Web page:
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2 Tort Law.docx

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Shelley Mc Gill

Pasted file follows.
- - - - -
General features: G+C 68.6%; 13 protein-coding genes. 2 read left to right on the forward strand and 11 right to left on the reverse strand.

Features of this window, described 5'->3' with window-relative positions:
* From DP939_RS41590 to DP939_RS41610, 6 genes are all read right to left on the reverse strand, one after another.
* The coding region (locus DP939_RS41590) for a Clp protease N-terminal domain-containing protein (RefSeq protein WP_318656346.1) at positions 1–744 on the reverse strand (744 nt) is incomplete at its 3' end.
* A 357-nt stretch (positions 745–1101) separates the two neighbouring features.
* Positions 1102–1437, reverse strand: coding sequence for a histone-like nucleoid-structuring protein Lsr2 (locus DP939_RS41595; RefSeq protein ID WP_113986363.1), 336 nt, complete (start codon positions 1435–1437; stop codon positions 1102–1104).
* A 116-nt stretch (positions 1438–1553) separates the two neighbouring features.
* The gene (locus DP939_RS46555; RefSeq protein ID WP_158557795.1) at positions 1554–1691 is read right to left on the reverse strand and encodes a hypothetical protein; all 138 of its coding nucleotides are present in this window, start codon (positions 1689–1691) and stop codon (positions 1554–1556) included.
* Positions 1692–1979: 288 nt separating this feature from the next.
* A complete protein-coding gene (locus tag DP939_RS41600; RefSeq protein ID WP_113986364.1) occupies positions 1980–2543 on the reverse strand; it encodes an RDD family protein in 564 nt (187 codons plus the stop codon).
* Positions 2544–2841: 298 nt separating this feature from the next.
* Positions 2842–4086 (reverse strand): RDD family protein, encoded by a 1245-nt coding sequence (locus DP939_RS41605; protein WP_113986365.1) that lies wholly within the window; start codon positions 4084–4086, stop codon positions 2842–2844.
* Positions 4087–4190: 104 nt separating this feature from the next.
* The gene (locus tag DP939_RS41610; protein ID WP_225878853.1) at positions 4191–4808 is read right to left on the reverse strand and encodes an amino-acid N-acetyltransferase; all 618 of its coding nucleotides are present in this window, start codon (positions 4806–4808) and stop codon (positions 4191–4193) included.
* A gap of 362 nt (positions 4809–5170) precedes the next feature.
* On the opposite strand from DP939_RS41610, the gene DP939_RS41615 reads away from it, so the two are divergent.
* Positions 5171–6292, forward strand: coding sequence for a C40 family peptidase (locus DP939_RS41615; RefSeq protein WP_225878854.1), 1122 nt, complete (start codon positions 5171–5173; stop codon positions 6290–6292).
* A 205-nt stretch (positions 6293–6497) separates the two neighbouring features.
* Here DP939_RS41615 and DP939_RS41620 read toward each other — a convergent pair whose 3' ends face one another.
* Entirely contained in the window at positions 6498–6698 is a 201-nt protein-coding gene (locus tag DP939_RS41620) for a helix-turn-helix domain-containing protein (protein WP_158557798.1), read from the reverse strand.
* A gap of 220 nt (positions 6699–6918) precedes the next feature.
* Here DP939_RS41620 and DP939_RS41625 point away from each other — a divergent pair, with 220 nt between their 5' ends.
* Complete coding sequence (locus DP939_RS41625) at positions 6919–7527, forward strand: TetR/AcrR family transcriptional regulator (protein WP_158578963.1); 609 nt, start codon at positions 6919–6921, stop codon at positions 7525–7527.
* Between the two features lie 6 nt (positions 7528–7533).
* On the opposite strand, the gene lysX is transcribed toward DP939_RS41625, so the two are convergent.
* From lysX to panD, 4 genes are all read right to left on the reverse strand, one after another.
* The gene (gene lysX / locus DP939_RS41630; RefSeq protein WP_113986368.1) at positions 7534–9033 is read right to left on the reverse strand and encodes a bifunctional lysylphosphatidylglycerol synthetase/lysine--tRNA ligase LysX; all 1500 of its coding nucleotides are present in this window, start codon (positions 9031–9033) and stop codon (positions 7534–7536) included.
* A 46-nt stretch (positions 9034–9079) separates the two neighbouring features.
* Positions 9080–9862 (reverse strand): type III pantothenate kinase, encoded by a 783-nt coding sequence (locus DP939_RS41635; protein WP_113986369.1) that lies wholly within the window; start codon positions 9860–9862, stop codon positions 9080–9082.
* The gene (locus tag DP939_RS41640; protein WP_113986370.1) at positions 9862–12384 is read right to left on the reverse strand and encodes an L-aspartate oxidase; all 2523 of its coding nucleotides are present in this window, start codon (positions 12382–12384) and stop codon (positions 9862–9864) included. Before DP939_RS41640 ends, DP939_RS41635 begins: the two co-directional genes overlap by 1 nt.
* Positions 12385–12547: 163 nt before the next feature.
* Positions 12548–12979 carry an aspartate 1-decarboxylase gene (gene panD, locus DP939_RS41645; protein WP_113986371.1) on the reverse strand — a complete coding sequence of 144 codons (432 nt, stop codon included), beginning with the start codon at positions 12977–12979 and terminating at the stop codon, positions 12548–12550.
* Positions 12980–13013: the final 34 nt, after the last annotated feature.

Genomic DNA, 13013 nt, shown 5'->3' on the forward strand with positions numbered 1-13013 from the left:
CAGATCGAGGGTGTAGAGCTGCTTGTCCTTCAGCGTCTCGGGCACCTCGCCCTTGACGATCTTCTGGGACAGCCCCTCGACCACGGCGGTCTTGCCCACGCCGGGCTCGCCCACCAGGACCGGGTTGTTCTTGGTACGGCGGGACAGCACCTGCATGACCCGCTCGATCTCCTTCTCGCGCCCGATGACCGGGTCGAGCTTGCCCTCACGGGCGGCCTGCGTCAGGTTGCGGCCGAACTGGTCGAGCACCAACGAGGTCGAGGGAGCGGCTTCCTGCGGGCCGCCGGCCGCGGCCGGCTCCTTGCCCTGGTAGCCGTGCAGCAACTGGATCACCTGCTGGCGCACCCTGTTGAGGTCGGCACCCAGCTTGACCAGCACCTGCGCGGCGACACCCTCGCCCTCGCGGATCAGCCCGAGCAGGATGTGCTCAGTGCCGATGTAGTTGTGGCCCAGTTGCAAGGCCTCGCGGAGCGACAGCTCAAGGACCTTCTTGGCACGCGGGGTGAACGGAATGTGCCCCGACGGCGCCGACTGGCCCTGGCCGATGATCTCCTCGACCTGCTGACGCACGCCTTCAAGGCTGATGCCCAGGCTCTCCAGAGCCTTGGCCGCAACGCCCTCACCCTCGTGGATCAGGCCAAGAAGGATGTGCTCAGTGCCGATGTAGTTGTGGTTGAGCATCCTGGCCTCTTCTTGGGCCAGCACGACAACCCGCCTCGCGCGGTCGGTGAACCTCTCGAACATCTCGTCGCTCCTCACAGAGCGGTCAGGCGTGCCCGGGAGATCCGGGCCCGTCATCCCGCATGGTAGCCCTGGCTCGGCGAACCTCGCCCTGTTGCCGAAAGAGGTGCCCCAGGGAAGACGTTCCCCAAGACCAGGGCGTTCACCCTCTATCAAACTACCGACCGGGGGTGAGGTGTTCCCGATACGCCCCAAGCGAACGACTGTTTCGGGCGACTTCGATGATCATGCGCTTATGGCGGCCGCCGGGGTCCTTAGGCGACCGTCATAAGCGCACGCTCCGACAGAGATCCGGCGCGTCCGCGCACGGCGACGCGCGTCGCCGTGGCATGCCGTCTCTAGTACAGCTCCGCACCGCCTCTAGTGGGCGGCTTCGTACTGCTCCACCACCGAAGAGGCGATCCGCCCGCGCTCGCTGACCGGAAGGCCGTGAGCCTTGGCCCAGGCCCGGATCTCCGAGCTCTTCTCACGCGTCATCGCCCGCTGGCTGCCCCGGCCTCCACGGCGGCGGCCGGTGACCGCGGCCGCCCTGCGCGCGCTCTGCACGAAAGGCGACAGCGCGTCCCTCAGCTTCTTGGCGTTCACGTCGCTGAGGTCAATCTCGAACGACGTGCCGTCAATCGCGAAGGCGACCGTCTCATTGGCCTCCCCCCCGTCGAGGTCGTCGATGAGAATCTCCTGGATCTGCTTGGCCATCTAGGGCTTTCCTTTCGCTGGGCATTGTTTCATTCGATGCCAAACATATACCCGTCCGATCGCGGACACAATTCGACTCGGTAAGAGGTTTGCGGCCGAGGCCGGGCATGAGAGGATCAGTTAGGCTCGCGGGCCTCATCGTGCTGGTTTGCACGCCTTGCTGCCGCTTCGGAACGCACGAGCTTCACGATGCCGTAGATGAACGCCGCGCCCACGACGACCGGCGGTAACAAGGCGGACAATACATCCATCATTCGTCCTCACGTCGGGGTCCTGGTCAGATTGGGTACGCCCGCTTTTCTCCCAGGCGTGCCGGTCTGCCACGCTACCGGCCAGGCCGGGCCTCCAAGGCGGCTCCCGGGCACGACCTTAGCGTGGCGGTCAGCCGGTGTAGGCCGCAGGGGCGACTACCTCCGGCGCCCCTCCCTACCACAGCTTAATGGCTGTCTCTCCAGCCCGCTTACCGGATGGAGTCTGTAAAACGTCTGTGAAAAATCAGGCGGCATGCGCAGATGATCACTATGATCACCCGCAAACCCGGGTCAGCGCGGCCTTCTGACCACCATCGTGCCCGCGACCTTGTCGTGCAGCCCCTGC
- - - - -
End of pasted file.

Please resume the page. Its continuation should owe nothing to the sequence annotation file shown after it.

Tort Law  Civil law & private  Tort “ a loss resulting from someone else's wrongful act or failure to act”  A Category of Civil Law (Private Law) that covers many different causes of action  There are intentional and unintentional Torts ‐ CONDUCT not harm  Intention to harm is not the issue – FAULT is.  Goal is not to punish but to compensate for the loss  Will control how/ when strangers are allowed to sue each other  Ie. Forget to salt your icy sidewalk (failure to act)  Doesn’t matter who intended it but rather, who caused it and who is at fault No fault compensation fund  Used to ward off the lawsuits  given to those where there is no fault  ie. 9/11  Policy Consideration  societal good – is there a reason that would benefit the greater society that a lawsuit should not happen  Ie. Not only the 3,000 dead people would be victims  injured, families, the first response people o Cost of processing, differing outcomes based on the opinion of the judges Strict liability  You are responsible no matter what  ie. It doesn’t matter if you tried to stop the event from happening, you are still liable  Example. Safari  was held responsible for their tiger attacking its customers even if their customers were the ones who unrolled their window down  judge said that the safari was strictly liable because they chose to bring in the tigers Vicarious liability  The employer who is vicariously liable for damages is entitled to claim over against the negligent employee  Ie. A pizza company can also be sued if their driver hits a person  Similar to strict liability  the employer is not there but they are still responsible  Only employers Class Actions  Bring together common defendants who have common complaints  Ex. A mass incident that have people suffering  can share the same courtroom and judge  will have the same outcome and less cost o Only problem is who has the money to pay for it upfront  Therefore, there are contingency fees  you don’t pay anything until we win  Lawyer pays for everything until they win  if they lose, you don’t have to pay anything  He gets a percent of the award won, but not over 49% Insurance companies  Help with public insurance liability  ie. Icy sidewalk Subrogation  The insurance company covering a loss is entitled to pursue the cause of action of the injured victim Intentional Torts Nuisance  Private or Public  Balancing interests of land owner and public  How does it differ from occupier’s liability?  Unreasonable interference (don’t have to be directly there) with the enjoyment of my property o Ie. The golf ball incident  Key is not that there was interference, but how unreasonable it is o ie. How many golf balls would make it “unreasonable”  Doesn’t matter who was in there first  Public nuisance deals with public land  ie. Highways, parks Trespass  Passing by someone’s property and damage something  it break something False imprisonment & false arrest  Must prove that there was an arrest and it was improper  not within their legal rights  Private citizens can only arrest when the crime has been committed Malicious prosecution  Deliberately laying criminal charges/ charging people improperly  Ex. Laying a criminal charge (not a tort) but a week later, adding another charge on purpose without grounds (tort)  there must be a pattern of repeated behaviour Induced breach of contract  Pre‐existing contract that a third person convinces one of the parties to breach.  Examples: o Employee Recruitment o Confidentiality agreements o Listing agreements o Credit Card Interest Rates o Non-compete contract  after you quit, you won’t compete against us (ie. Working with other competing companies) o Confidentiality clause  disclose company information o Do not want you to recruit or steal their clients or employees o If another company persuades you to break your contract, the main company can sue you and the other company Defamation  Libel (writing) vs. Slander (talking, ie. Radio)  Publishing lies/ untrue statements that cause harm  damage their reputation o Must be able to be able to prove that it was publicized (repeated to the public), was untrue and caused harm to their reputation (what others think of you)  Absolute and Qualified Privilege  Fair Comment (honest belief)  Libel and Slander Act (newspapers) o Creates separate and different rules for those in news reporting  since the news is made fast, there will be mistakes  Mistakes are not considered defamation if you can prove there were reasonable grounds to support it and that it was reported in good faith and that upon immediate discovery, you correct/ retract it  Notice  There is also qualitative and absolute privilege situations where defamation law does not apply (ie. In legislature/ house of common)  but if they say the same thing in the legislature outside to someone, then they can be charged for slander Assault & battery  Assault: the threat of battery (ie. Killing them)  Battery: non-consensual touching causing damage Unlawful inheritance with economic relations – Product determination – Passing off - Unintentional Tort Elements of Negligence 1. Owe a duty of care to the plaintiff – the defendant should be looking out to care for potential victims  about who is the victim 2. Breach the standard of care – the defendant showed less care than they should have  about what did I do wrong in my behaviour 3. Cause damage  about how did that/ I hurt them  All three elements or the cause of action fails  You can find negligence by comparing the standard/ minimum number of things(?) (ie. Lifeboats in Titanic) – Since there was no government regulation back then, they compared themselves against other ships which were doing the same thing Negligence  Done carelessly  done in a way that does not meet the required standards = less than appropriate 1. Owe a Duty of Care – 2 parts – Compare to what does the average person knows – Proximity ‐ foreseeability ‐ anticipate victim/ who that victim is (reasonable person / statute) – policy consideration to negate (def. prove)  is there any reason/ societal good to exclude someone – Childs v. Desormeaux, 2006 SCC 18 o ie. If your friend drinks in your house, you have a duty of care to the people who could potentially be hurt by their drunk driving, but if this was illegal, it would not be for the greater good of society  everyone would not go out and drink 2. Breach of required